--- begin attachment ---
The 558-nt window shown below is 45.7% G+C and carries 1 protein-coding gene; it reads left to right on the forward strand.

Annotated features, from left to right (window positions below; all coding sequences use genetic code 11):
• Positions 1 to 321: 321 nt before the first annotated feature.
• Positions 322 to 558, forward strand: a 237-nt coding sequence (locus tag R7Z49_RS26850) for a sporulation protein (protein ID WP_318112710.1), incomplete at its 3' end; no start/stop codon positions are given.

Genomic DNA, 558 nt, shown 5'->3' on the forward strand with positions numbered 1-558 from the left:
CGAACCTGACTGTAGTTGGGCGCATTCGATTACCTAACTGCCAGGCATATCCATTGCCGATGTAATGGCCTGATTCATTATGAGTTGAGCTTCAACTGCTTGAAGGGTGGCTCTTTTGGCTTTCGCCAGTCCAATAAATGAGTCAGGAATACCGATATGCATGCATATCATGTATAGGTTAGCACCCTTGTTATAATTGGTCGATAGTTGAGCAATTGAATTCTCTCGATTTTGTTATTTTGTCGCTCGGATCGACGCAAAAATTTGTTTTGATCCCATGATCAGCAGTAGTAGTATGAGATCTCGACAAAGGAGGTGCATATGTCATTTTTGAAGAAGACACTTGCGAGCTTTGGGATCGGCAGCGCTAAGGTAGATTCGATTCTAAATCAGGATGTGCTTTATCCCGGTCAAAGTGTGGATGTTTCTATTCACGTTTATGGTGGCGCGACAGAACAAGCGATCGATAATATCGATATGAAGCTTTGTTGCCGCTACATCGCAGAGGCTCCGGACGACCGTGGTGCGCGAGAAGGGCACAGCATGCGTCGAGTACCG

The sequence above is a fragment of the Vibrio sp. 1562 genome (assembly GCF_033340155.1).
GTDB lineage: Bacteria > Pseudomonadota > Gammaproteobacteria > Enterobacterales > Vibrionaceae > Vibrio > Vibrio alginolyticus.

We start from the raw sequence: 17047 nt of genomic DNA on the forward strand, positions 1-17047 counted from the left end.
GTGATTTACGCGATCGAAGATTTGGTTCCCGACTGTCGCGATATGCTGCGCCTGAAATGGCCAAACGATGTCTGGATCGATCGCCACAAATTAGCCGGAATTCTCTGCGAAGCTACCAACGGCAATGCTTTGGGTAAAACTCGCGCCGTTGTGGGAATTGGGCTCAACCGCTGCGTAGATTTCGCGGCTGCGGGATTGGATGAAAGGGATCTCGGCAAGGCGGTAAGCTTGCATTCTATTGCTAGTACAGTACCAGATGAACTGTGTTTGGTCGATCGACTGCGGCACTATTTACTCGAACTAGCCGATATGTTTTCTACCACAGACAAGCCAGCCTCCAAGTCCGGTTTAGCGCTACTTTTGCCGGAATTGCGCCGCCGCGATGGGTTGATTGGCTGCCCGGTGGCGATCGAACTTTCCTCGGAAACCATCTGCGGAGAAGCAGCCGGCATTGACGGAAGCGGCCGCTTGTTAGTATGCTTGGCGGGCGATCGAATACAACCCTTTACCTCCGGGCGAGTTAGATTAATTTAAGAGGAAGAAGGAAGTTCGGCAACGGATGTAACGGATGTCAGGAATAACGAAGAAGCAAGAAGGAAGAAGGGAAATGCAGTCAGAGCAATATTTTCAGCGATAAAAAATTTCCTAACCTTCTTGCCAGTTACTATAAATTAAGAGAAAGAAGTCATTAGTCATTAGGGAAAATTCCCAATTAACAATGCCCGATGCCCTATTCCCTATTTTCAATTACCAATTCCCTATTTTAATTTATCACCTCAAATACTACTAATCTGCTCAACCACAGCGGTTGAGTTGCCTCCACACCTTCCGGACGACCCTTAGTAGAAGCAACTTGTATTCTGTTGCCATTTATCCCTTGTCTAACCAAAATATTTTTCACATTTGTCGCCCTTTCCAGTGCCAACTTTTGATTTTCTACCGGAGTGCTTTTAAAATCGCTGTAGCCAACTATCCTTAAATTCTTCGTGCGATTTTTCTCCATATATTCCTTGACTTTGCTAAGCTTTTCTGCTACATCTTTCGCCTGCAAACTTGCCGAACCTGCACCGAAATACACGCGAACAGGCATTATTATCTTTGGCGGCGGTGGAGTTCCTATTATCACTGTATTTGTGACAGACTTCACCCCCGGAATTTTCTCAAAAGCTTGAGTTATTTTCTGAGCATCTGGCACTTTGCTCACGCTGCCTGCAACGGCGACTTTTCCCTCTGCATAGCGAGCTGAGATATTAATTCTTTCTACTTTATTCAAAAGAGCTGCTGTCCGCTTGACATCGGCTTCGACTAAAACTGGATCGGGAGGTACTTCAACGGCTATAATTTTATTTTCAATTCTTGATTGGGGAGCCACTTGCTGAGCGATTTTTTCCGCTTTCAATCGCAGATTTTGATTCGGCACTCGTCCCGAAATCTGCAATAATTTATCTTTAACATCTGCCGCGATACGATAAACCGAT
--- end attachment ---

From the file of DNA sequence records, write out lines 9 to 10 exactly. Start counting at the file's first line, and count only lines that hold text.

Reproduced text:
We start from the raw sequence: 17047 nt of genomic DNA on the forward strand, positions 1-17047 counted from the left end.
GTGATTTACGCGATCGAAGATTTGGTTCCCGACTGTCGCGATATGCTGCGCCTGAAATGGCCAAACGATGTCTGGATCGATCGCCACAAATTAGCCGGAATTCTCTGCGAAGCTACCAACGGCAATGCTTTGGGTAAAACTCGCGCCGTTGTGGGAATTGGGCTCAACCGCTGCGTAGATTTCGCGGCTGCGGGATTGGATGAAAGGGATCTCGGCAAGGCGGTAAGCTTGCATTCTATTGCTAGTACAGTACCAGATGAACTGTGTTTGGTCGATCGACTGCGGCACTATTTACTCGAACTAGCCGATATGTTTTCTACCACAGACAAGCCAGCCTCCAAGTCCGGTTTAGCGCTACTTTTGCCGGAATTGCGCCGCCGCGATGGGTTGATTGGCTGCCCGGTGGCGATCGAACTTTCCTCGGAAACCATCTGCGGAGAAGCAGCCGGCATTGACGGAAGCGGCCGCTTGTTAGTATGCTTGGCGGGCGATCGAATACAACCCTTTACCTCCGGGCGAGTTAGATTAATTTAAGAGGAAGAAGGAAGTTCGGCAACGGATGTAACGGATGTCAGGAATAACGAAGAAGCAAGAAGGAAGAAGGGAAATGCAGTCAGAGCAATATTTTCAGCGATAAAAAATTTCCTAACCTTCTTGCCAGTTACTATAAATTAAGAGAAAGAAGTCATTAGTCATTAGGGAAAATTCCCAATTAACAATGCCCGATGCCCTATTCCCTATTTTCAATTACCAATTCCCTATTTTAATTTATCACCTCAAATACTACTAATCTGCTCAACCACAGCGGTTGAGTTGCCTCCACACCTTCCGGACGACCCTTAGTAGAAGCAACTTGTATTCTGTTGCCATTTATCCCTTGTCTAACCAAAATATTTTTCACATTTGTCGCCCTTTCCAGTGCCAACTTTTGATTTTCTACCGGAGTGCTTTTAAAATCGCTGTAGCCAACTATCCTTAAATTCTTCGTGCGATTTTTCTCCATATATTCCTTGACTTTGCTAAGCTTTTCTGCTACATCTTTCGCCTGCAAACTTGCCGAACCTGCACCGAAATACACGCGAACAGGCATTATTATCTTTGGCGGCGGTGGAGTTCCTATTATCACTGTATTTGTGACAGACTTCACCCCCGGAATTTTCTCAAAAGCTTGAGTTATTTTCTGAGCATCTGGCACTTTGCTCACGCTGCCTGCAACGGCGACTTTTCCCTCTGCATAGCGAGCTGAGATATTAATTCTTTCTACTTTATTCAAAAGAGCTGCTGTCCGCTTGACATCGGCTTCGACTAAAACTGGATCGGGAGGTACTTCAACGGCTATAATTTTATTTTCAATTCTTGATTGGGGAGCCACTTGCTGAGCGATTTTTTCCGCTTTCAATCGCAGATTTTGATTCGGCACTCGTCCCGAAATCTGCAATAATTTATCTTTAACATCTGCCGCGATACGATAAACCGAT